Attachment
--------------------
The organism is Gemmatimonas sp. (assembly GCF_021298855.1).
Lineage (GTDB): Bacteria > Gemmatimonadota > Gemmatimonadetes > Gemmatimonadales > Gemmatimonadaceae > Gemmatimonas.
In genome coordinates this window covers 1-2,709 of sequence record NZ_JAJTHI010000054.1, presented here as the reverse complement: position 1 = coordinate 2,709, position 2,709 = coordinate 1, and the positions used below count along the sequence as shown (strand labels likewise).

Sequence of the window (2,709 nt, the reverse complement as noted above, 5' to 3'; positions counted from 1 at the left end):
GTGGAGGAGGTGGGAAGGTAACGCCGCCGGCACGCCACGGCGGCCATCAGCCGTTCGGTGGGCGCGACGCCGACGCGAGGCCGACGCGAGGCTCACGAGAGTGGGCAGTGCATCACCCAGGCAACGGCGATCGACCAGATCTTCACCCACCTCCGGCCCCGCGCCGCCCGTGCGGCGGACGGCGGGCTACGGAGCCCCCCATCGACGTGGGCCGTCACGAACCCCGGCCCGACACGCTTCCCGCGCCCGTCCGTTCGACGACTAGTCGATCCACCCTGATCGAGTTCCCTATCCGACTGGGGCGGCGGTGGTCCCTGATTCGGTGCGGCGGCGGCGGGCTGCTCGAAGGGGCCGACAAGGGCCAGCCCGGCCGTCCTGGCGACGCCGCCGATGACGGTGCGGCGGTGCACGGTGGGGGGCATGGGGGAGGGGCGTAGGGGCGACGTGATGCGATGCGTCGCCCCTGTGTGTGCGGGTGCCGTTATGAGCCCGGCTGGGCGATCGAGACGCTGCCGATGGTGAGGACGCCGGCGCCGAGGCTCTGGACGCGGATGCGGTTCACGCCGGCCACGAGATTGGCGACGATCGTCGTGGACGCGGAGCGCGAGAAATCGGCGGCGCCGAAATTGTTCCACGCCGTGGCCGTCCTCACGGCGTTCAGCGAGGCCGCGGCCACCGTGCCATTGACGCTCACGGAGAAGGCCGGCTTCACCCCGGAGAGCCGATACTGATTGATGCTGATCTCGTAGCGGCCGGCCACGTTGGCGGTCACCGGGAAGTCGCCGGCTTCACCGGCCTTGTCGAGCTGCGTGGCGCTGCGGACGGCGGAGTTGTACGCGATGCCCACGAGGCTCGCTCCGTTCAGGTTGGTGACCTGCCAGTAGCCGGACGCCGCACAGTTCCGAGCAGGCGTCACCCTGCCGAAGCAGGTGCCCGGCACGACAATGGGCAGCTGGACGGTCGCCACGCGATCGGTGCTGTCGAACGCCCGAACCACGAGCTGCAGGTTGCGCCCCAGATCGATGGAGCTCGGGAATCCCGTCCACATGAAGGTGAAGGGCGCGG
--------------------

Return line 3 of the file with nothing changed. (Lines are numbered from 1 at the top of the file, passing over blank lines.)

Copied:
In genome coordinates this window covers 1-2,709 of sequence record NZ_JAJTHI010000054.1, presented here as the reverse complement: position 1 = coordinate 2,709, position 2,709 = coordinate 1, and the positions used below count along the sequence as shown (strand labels likewise).